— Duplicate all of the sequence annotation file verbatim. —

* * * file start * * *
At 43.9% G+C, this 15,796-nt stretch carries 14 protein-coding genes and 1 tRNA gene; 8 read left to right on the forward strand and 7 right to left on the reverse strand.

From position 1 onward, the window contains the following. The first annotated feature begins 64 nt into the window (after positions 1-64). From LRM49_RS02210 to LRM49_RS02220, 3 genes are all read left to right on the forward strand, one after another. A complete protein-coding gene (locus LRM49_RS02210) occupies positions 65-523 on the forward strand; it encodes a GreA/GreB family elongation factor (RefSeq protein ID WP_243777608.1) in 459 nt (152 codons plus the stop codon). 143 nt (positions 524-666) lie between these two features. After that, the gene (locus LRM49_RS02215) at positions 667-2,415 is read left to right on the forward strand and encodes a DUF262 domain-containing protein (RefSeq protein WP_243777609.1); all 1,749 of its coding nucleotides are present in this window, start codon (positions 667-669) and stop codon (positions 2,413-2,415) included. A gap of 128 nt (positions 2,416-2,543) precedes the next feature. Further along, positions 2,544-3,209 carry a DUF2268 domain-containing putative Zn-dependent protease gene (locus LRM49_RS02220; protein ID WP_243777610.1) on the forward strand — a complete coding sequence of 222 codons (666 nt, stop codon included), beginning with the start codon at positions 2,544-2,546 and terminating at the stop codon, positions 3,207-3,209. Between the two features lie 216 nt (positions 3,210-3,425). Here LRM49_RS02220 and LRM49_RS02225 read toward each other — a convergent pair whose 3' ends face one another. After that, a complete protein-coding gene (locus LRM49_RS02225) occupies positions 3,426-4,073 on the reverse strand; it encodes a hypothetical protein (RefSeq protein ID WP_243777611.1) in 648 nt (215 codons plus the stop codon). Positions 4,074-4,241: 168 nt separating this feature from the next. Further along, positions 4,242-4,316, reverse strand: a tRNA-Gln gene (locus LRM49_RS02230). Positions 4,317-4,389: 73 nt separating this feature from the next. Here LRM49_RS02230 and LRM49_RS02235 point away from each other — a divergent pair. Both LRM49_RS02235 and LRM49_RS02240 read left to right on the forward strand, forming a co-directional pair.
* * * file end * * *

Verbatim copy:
At 43.9% G+C, this 15,796-nt stretch carries 14 protein-coding genes and 1 tRNA gene; 8 read left to right on the forward strand and 7 right to left on the reverse strand.

From position 1 onward, the window contains the following. The first annotated feature begins 64 nt into the window (after positions 1-64). From LRM49_RS02210 to LRM49_RS02220, 3 genes are all read left to right on the forward strand, one after another. A complete protein-coding gene (locus LRM49_RS02210) occupies positions 65-523 on the forward strand; it encodes a GreA/GreB family elongation factor (RefSeq protein ID WP_243777608.1) in 459 nt (152 codons plus the stop codon). 143 nt (positions 524-666) lie between these two features. After that, the gene (locus LRM49_RS02215) at positions 667-2,415 is read left to right on the forward strand and encodes a DUF262 domain-containing protein (RefSeq protein WP_243777609.1); all 1,749 of its coding nucleotides are present in this window, start codon (positions 667-669) and stop codon (positions 2,413-2,415) included. A gap of 128 nt (positions 2,416-2,543) precedes the next feature. Further along, positions 2,544-3,209 carry a DUF2268 domain-containing putative Zn-dependent protease gene (locus LRM49_RS02220; protein ID WP_243777610.1) on the forward strand — a complete coding sequence of 222 codons (666 nt, stop codon included), beginning with the start codon at positions 2,544-2,546 and terminating at the stop codon, positions 3,207-3,209. Between the two features lie 216 nt (positions 3,210-3,425). Here LRM49_RS02220 and LRM49_RS02225 read toward each other — a convergent pair whose 3' ends face one another. After that, a complete protein-coding gene (locus LRM49_RS02225) occupies positions 3,426-4,073 on the reverse strand; it encodes a hypothetical protein (RefSeq protein ID WP_243777611.1) in 648 nt (215 codons plus the stop codon). Positions 4,074-4,241: 168 nt separating this feature from the next. Further along, positions 4,242-4,316, reverse strand: a tRNA-Gln gene (locus LRM49_RS02230). Positions 4,317-4,389: 73 nt separating this feature from the next. Here LRM49_RS02230 and LRM49_RS02235 point away from each other — a divergent pair. Both LRM49_RS02235 and LRM49_RS02240 read left to right on the forward strand, forming a co-directional pair.